A father and a doctor have been convicted for the death of a 13-year-old girl who died after being subjected to female genital mutilation, a verdict that those leading the battle against the practice have described as a significant milestone.
Soheir El-Bataa, from the Nile Delta's Daqahliya governorate, died after a doctor performed the FGM on her in June 2013. An appeal court on Monday sentenced the doctor involved to two years in prison with hard labour on charges of involuntary manslaughter. He was also fined LE500 (around $68).
The doctor also received a three-month prison sentence on charges of carrying out FGM. The girl's father's received a suspended sentence of three years for the same charge. The doctor's clinic where the FGM was performed will be closed for one year by court order.
Vivian Fouad of the National Population Council, an organisation which has long campaigned against the traditional practice, dubbed the verdict "historic."
"This is a strong message to anyone who violates the law, and violates the bodies of girls by performing this illegal practice," she told Ahram Online. This is the first FGM trial since a law banned the practice in 2008.
She added that the verdict proves that the judiciary is "capable of protecting the rights of girls from one of the most violent practices against women in our society."
The doctor will face punishment from the Doctors Syndicate because of the verdict, jeopardising his career and sending a strong message to doctors who violate the ethics of their profession, she said.
In November, a misdemeanour court acquitted both the father and doctor and said the criminal case had "expired" after "reconciliation," and ruled that the doctor must pay LE5,000 as compensation to the mother, who is the plaintiff.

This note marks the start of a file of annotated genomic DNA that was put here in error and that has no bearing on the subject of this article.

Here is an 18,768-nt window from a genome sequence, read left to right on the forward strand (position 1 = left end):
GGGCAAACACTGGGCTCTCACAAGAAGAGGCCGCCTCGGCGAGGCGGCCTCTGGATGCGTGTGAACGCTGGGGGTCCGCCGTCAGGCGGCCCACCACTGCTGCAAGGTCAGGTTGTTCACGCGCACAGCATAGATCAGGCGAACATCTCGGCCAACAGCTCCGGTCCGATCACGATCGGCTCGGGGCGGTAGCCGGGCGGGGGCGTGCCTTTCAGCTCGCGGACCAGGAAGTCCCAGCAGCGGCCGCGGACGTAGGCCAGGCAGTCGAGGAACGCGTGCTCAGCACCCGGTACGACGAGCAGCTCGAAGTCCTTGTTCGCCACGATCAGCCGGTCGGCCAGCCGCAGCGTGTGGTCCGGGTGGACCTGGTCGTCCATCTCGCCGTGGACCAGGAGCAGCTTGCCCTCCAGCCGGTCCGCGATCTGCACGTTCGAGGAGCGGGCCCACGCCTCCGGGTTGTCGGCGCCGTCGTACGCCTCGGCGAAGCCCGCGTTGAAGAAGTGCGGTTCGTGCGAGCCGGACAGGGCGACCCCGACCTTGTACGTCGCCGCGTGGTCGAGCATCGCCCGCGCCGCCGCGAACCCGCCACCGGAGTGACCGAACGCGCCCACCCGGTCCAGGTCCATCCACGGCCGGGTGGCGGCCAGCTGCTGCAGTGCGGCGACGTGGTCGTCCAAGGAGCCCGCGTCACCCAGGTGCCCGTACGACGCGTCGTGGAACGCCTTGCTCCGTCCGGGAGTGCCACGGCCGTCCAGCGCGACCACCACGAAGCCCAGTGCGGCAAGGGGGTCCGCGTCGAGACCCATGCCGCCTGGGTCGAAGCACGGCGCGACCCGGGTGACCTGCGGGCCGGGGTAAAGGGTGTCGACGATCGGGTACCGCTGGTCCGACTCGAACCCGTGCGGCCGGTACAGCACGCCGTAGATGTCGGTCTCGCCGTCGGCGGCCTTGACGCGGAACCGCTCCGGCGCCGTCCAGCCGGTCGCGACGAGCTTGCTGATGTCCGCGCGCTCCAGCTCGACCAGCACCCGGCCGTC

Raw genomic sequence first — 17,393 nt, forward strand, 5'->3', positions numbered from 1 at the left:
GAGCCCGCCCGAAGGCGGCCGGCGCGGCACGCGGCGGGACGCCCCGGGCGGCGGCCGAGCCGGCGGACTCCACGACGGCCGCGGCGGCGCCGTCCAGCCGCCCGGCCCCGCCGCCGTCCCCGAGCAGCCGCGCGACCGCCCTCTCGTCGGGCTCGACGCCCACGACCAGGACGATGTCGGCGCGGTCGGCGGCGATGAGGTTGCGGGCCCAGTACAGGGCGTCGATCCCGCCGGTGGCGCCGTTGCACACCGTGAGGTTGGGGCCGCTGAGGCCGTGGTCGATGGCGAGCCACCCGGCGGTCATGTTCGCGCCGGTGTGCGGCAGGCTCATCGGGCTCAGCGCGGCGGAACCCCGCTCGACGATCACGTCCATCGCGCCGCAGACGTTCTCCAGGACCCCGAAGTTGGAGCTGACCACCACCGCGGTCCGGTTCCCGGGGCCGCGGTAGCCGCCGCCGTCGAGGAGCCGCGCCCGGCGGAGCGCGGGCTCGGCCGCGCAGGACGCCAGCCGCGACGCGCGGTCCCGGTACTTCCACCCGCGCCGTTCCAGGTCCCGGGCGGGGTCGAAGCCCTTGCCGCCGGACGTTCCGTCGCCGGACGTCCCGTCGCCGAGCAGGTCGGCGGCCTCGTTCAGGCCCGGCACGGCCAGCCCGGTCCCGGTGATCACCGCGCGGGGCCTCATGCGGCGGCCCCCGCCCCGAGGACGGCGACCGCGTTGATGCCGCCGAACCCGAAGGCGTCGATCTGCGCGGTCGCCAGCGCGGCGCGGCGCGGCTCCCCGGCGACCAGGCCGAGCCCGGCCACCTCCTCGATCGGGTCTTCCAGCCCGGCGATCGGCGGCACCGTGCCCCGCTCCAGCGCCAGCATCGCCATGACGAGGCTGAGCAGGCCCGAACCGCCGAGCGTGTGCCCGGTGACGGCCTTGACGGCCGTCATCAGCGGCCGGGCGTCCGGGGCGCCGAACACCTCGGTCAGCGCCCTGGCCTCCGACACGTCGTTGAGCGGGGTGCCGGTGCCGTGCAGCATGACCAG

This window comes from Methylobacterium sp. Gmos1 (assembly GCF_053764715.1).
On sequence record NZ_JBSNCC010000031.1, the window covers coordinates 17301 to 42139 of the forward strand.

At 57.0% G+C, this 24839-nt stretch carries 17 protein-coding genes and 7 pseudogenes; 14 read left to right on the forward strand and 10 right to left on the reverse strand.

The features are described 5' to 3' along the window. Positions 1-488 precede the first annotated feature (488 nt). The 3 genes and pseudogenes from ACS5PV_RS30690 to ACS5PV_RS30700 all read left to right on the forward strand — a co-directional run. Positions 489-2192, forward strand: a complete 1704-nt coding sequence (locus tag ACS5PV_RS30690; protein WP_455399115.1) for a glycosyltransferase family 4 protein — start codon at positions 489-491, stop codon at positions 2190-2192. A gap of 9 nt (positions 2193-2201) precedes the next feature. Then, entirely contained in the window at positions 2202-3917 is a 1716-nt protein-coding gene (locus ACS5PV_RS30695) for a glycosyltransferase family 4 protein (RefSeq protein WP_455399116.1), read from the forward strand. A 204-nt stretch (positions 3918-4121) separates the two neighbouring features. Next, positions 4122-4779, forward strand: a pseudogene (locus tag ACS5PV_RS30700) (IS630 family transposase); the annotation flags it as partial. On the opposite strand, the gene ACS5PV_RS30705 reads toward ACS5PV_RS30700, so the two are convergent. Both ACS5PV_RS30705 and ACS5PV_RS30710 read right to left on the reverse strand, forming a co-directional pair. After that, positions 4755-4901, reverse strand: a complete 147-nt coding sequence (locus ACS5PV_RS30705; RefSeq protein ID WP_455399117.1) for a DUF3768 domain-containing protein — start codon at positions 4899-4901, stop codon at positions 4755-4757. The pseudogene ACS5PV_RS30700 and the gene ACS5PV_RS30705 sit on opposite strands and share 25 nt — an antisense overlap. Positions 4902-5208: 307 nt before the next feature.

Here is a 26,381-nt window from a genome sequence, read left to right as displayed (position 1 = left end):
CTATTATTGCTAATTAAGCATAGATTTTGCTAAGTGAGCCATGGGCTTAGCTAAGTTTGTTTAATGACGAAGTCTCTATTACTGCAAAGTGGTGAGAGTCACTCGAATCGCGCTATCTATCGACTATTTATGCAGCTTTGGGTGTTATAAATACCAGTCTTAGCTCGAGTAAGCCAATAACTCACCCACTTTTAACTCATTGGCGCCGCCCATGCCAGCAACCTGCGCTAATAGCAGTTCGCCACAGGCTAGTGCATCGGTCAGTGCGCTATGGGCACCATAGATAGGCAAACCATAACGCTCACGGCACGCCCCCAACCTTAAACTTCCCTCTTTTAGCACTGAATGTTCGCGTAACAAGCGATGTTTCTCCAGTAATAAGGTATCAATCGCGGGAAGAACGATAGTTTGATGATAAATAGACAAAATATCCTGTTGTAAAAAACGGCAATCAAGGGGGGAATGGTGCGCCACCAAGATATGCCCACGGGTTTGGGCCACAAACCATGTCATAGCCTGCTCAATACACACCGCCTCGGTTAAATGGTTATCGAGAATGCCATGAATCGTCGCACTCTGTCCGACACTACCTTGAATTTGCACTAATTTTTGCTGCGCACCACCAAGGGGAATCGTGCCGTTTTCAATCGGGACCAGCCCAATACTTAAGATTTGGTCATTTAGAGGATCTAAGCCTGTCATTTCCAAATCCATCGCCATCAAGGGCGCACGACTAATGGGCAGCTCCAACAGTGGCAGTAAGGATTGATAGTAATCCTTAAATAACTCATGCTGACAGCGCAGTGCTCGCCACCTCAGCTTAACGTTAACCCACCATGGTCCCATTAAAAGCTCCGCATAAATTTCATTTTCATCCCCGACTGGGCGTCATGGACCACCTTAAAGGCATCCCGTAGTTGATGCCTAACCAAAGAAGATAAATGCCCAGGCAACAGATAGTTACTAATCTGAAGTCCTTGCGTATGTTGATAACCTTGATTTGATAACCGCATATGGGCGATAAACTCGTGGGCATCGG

Although illegal, female genital mutilation is still widely prevalent in Egypt, with 91 percent of women between the ages of 15 and 49 subjected to the practice according to a 2008 study by the Egyptian Demographic Health Survey (EDHS), under the supervision of the health ministry.
The study showed that FGM was more prevalent in rural communities than in cities – 96 percent of girls in the countryside had undergone FGM, as opposed to 85 percent in urban environments.
The numbers from 2008 are down by 15 percent among girls between the ages of 15 and 19 as compared to the same EDHS study from 2005, a sign of progress.
Fouad said that while anti-FGM laws are important, awareness of the cause and dangers of this practice are also vital.
"The National Population Council is currently putting adverts on television to generate more awareness of the dangers of this practice," she added.
Both the Coptic Orthodox Church and Al-Azhar, Egypt's highest Sunni authority, have forbidden the practice, which involves the removal of the clitoris and is often conducted in unsanitary conditions.